These pages are from the new book
Harp For Today, a Universal Method for the Harp
by Susann McDonald and Linda Wood Rollo, and are used by permission from
MusicWorks - Harp Editions. Harp Spectrum is very grateful to the authors.
It is important that the
student learns how to replace a broken string as soon as possible. Since
strings frequently break, especially in damp climates, a complete set of
strings should be kept at home. Here are the steps to follow:
Remove broken string.
Put the new string from above through
the hole in the top of the soundboard and tie a slip-knot from the
back-side of the harp. Do this by making two loops and putting one
through the other. Before drawing the knot tightly, insert a small piece
of thicker string ( 1/2 an inch long) through the smaller loop, and pull
the knot tightly around the insert. An insert is only needed for the
strings higher than and including middle C. For all strings (except
wires) below middle C, follow the diagram, steps 1 to 6. For middle C
and the strings above it, follow the diagram leaving out steps 5 and 6.
- Pull the string through until the knot fits snugly against
the under side of the soundboard.
- Thread the top of the string through the lower hole of the tuning
pin and place the loose end under the string from the inside. Then turn
the pin with the tuning key until the loose end is locked in place. Be
sure the string is in the groove of the string-nut.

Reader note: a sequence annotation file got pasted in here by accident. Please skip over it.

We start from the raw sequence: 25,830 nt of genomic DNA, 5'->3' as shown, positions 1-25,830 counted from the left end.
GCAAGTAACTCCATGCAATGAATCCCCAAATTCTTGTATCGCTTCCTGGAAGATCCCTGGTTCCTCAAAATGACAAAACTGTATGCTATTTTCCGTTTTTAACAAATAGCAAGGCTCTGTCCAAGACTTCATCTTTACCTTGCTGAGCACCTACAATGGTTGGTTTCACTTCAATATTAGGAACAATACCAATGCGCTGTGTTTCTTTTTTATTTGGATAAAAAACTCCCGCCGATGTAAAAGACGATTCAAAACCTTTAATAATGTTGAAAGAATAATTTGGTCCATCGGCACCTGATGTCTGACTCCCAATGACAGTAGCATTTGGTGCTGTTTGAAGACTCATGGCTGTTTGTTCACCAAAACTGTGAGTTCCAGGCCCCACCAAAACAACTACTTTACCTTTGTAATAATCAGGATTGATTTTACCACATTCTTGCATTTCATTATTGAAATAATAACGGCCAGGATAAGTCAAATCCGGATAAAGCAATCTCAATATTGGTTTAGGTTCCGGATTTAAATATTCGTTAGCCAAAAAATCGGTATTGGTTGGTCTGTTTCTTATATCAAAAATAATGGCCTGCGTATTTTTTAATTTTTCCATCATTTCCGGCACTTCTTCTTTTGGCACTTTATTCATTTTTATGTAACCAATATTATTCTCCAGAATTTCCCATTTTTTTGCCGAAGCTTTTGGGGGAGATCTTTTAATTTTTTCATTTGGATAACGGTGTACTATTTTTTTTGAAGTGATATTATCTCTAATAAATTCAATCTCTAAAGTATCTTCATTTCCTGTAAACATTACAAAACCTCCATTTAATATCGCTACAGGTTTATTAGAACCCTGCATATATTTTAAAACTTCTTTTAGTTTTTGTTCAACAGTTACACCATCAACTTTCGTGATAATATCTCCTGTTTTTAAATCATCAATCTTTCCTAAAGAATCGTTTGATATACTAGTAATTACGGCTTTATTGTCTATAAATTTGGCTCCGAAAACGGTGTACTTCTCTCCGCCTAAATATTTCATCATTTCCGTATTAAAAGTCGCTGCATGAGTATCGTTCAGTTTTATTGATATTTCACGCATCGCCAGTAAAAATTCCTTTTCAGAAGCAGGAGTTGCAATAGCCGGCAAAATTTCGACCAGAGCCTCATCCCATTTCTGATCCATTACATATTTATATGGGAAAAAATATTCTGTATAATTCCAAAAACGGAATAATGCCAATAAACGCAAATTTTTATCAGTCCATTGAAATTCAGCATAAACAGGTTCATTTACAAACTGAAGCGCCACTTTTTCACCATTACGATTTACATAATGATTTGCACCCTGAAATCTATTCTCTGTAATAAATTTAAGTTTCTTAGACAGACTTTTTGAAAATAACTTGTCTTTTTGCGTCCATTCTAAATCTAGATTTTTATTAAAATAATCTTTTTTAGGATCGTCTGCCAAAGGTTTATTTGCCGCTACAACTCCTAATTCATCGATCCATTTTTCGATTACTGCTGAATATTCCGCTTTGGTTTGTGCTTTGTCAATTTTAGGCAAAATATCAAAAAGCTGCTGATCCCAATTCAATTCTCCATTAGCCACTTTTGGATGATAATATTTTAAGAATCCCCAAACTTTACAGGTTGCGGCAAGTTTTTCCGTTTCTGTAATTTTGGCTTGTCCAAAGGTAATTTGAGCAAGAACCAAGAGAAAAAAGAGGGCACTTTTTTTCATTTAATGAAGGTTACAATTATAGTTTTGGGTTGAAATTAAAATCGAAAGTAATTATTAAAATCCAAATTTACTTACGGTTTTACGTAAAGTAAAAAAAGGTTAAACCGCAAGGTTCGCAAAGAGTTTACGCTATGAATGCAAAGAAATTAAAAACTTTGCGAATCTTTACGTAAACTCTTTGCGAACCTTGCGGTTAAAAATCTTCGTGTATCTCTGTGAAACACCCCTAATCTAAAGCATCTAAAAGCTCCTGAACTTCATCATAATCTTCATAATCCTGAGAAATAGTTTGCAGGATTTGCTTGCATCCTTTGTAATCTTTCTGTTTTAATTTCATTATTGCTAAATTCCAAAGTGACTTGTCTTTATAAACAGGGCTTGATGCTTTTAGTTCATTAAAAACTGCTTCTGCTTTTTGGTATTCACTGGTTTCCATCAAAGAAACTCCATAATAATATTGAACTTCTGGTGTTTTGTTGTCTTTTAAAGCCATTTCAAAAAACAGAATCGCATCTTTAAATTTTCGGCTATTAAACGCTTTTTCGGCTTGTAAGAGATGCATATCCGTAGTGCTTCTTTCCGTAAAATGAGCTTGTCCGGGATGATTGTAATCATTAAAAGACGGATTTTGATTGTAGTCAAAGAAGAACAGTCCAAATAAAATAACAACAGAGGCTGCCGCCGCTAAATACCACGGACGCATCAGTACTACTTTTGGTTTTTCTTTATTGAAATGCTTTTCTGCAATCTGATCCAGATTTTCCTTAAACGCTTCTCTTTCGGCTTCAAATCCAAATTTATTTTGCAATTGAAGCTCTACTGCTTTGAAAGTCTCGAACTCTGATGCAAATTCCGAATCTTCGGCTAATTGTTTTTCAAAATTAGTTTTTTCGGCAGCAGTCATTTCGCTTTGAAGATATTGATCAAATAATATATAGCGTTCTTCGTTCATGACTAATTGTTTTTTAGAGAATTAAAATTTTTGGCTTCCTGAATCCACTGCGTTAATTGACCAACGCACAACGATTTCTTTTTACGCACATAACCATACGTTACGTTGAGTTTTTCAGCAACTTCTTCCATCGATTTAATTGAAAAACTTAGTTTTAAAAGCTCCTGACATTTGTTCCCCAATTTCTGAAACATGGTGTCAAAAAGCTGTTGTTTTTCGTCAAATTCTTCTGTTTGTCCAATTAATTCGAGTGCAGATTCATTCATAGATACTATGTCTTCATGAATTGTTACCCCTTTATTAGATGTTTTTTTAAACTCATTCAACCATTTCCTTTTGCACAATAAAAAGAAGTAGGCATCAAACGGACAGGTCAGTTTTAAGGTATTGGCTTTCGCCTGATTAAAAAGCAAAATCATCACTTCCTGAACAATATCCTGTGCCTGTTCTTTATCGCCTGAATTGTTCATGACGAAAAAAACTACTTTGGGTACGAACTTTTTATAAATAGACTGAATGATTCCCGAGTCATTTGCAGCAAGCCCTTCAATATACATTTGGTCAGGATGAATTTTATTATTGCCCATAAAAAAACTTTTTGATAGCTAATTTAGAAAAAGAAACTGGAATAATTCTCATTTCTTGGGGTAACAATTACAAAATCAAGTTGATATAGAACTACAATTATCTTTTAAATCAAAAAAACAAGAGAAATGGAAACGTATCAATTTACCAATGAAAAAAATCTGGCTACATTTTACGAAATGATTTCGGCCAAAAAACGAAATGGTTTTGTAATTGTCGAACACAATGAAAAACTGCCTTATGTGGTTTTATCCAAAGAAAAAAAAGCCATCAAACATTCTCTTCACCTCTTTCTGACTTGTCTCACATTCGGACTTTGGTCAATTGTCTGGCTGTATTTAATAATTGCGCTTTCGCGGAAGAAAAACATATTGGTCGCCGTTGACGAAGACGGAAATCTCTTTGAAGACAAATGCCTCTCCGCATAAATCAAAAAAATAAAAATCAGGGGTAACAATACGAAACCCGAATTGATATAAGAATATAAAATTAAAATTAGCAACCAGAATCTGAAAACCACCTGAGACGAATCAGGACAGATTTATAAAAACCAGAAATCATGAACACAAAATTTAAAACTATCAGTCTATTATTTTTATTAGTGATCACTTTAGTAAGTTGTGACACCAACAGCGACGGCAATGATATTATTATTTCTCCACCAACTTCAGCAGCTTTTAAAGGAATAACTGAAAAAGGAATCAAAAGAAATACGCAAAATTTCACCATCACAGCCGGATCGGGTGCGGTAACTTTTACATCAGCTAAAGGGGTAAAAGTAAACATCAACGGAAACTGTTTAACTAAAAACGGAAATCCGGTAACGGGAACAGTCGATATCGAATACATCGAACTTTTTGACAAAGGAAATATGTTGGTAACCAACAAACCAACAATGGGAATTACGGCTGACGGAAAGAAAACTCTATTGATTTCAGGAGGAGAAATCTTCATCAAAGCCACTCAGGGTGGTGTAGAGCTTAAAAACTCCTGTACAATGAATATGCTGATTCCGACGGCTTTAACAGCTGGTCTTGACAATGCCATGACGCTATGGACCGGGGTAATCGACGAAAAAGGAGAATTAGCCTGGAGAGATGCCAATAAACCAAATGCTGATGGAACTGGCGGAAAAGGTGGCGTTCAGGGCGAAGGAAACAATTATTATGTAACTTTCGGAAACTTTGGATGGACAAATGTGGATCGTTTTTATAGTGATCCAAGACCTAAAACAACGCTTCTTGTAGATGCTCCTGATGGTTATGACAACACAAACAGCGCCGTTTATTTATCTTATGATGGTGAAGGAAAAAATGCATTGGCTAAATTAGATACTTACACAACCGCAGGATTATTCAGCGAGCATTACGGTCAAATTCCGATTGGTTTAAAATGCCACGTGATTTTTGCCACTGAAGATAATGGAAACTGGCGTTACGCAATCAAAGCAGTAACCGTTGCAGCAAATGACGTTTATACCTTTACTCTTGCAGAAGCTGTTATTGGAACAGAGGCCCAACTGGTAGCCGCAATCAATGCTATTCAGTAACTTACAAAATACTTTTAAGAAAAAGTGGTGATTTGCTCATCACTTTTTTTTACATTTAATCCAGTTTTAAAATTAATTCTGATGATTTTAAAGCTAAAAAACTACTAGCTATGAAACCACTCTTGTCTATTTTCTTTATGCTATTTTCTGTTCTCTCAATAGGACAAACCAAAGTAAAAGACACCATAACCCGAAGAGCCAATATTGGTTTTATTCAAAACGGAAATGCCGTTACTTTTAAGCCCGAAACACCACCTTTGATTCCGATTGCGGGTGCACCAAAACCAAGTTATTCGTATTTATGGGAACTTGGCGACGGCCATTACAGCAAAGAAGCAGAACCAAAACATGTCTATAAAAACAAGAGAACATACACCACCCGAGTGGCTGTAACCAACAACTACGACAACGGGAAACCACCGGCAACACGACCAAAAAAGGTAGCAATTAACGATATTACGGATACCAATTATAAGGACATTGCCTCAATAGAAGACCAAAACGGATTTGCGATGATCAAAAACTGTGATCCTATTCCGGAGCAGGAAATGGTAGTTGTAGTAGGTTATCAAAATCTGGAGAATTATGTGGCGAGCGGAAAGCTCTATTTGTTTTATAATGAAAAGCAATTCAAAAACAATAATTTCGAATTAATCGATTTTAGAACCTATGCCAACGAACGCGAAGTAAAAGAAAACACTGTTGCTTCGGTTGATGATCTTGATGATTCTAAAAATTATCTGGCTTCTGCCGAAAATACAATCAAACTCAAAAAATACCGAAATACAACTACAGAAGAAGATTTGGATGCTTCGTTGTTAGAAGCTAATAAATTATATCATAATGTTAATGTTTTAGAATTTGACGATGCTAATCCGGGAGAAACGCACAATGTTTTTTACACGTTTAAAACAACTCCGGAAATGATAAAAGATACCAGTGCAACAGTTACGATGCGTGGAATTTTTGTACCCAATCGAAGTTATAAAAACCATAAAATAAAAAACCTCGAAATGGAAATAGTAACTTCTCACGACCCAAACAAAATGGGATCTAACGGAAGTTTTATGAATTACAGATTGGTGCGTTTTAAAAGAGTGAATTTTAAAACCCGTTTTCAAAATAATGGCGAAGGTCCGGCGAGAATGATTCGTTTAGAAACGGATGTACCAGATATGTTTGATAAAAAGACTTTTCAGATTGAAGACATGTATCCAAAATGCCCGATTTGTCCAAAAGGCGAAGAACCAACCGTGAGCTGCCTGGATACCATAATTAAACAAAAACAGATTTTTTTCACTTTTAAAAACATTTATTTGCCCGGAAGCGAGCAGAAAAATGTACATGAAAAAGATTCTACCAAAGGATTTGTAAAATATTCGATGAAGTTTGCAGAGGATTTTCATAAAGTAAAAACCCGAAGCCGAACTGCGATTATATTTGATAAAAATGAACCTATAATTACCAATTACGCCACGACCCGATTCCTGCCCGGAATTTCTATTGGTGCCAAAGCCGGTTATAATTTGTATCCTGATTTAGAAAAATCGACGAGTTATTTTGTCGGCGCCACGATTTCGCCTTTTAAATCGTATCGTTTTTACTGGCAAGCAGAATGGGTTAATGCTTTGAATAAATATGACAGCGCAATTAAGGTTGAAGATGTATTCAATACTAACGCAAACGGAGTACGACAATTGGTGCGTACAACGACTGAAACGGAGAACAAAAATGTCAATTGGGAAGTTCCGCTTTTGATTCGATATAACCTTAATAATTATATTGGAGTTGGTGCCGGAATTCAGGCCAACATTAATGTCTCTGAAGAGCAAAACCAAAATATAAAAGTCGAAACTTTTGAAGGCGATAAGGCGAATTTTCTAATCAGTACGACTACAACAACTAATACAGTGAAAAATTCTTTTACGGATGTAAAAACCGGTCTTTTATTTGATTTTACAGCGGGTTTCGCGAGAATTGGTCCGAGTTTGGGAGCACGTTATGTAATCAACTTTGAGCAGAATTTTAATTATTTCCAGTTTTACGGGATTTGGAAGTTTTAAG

- Wind the string up to pitch. It will not keep its pitch until it has
been stretched. It helps to pull gently on the string several times and
keep tuning it to pitch. Depending on the size of the string it can take
as long as a week for the new string to hold its pitch in a normal
fashion. Cut off unused portion of string with wire clippers, leaving
about one-half inch.
The right amount of slack allowed before tightening a new wire string.
Special note about wire strings! Wire strings should be inserted
through the hole in the soundboard from the back side. The string should be
put through the pin and tightened slightly but not completely. The string
should be left loose allowing at least one octave of slack (about six
inches). It is not necessary to pass the string under itself as before. With
the 6 inches of slack, begin tightening the string until it reaches the
correct pitch. If this slack is not allowed, a new wire string will often
break when brought up to pitch.
For additional tips, see harp technician Steve Moss's
on knot tying and securing the string on the tuning pin.
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